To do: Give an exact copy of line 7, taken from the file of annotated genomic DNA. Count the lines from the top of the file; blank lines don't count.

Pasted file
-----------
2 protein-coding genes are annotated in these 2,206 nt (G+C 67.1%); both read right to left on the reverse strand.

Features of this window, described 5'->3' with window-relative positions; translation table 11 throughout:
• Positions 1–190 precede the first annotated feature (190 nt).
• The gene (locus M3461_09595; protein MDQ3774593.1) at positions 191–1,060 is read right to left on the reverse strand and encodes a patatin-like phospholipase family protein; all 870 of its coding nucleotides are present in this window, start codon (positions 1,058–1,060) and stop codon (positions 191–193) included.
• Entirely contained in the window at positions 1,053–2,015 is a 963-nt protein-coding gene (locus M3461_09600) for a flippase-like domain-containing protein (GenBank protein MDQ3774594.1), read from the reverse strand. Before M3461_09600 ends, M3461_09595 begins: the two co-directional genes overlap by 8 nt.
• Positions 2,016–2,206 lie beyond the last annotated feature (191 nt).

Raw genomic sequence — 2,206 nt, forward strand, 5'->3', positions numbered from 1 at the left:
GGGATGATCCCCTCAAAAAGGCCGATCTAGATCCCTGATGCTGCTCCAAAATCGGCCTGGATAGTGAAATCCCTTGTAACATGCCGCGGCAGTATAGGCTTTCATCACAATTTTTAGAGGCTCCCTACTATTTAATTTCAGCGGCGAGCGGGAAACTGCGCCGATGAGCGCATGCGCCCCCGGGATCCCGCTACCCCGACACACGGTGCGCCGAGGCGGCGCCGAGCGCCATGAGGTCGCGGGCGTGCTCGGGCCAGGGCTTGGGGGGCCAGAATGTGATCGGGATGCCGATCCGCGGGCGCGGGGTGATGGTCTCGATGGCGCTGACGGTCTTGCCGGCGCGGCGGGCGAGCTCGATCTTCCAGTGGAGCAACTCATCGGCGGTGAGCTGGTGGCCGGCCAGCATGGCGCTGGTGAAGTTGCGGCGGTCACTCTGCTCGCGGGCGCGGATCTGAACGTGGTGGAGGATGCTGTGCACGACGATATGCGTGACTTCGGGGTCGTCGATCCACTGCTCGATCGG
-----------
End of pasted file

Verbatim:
Raw genomic sequence — 2,206 nt, forward strand, 5'->3', positions numbered from 1 at the left: